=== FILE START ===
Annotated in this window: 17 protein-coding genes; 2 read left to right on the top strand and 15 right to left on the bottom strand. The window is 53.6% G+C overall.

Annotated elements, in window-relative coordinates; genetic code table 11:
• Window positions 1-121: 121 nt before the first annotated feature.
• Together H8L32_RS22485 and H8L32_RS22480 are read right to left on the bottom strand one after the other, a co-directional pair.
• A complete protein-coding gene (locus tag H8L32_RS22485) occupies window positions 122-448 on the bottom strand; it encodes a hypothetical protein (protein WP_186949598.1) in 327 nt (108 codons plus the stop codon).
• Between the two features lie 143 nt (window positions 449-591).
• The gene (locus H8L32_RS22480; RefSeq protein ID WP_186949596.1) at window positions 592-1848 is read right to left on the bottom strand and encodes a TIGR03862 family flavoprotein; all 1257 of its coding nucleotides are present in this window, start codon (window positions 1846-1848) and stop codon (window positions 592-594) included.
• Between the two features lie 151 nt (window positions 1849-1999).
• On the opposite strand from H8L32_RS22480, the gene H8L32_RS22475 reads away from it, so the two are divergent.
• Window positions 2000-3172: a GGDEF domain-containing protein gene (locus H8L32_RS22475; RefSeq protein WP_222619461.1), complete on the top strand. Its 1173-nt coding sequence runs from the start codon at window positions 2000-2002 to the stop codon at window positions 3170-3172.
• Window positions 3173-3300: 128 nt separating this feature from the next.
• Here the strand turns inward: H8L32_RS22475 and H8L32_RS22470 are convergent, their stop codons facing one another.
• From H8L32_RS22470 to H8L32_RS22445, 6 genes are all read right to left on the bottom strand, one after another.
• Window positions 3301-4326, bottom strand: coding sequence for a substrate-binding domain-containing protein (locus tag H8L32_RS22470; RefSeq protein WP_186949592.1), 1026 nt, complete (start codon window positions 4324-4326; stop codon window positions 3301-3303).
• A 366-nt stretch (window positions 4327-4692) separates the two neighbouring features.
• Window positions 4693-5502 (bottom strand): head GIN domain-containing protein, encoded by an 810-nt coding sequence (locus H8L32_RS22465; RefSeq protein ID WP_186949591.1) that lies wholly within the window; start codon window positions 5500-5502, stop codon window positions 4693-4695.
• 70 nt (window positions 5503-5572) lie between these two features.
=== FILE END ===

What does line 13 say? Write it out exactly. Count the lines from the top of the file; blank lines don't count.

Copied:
• From H8L32_RS22470 to H8L32_RS22445, 6 genes are all read right to left on the bottom strand, one after another.